“The ideal treatment would normalize the meibomian gland secretions. MGD is wide open for a pharmaceutical strategy to change the nature of the oil in the glands and [try to] prevent obstruction, ” he added. “Right now we rely heavily on warm compresses and expression of secretions to reduce stagnation of secretions with subsequent inflammation caused by retained oils. ”
One product that seems to elevate the efficacy of heat application is an eye mask (Fire & Ice Mask, Rhein Medical) made of gel beads as opposed to a cavity containing a liquid.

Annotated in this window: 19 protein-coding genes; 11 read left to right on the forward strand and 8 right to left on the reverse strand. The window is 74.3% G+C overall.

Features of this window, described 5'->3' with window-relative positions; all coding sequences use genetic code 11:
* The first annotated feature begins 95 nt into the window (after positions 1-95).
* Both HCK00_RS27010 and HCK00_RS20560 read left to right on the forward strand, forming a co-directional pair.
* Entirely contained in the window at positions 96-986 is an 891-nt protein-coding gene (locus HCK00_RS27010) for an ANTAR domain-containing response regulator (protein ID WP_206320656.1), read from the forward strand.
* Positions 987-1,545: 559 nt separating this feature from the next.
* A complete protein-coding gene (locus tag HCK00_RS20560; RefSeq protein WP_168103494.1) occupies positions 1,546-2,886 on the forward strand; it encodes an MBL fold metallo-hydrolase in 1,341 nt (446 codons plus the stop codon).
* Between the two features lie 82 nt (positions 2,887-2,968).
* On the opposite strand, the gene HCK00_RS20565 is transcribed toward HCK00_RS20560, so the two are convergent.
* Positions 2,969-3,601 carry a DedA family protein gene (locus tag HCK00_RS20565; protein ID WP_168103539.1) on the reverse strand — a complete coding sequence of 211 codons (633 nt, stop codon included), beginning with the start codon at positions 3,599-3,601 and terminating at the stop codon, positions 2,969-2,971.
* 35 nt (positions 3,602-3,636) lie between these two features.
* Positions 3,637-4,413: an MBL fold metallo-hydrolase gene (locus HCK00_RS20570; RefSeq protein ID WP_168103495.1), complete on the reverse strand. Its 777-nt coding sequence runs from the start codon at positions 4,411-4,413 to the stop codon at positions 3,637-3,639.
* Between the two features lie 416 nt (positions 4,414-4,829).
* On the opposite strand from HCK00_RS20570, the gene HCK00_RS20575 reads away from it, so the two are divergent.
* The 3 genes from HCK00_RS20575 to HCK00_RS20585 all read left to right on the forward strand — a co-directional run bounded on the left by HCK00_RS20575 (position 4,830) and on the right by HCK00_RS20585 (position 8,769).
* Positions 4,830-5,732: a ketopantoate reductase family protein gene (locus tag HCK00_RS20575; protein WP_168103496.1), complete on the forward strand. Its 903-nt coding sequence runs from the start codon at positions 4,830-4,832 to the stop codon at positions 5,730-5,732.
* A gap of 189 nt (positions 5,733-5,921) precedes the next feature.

“Patients love this product,” Dr. Tauber said. “It is better at holding heat than a warm wash cloth. It provides 10 minutes of good uniform heat.” The mask is heated in a microwave for 8 to 15 seconds depending on the unit. The mask design is a perfect size for the eye lids without touching the forehead and cheeks. It is superior to using a face cloth to apply heat to the lids, according to Dr. Tauber, because there is no wetness or dripping. While it is slightly more expensive than most mass-produced gel masks, he said he believes that it is worth the cost.
Steven L. Maskin, MD, FACS
Dr. Maskin developed the initial probing procedure.
Joseph Tauber, MD
Dr. Tauber has no financial interest in any technology mentioned in this report.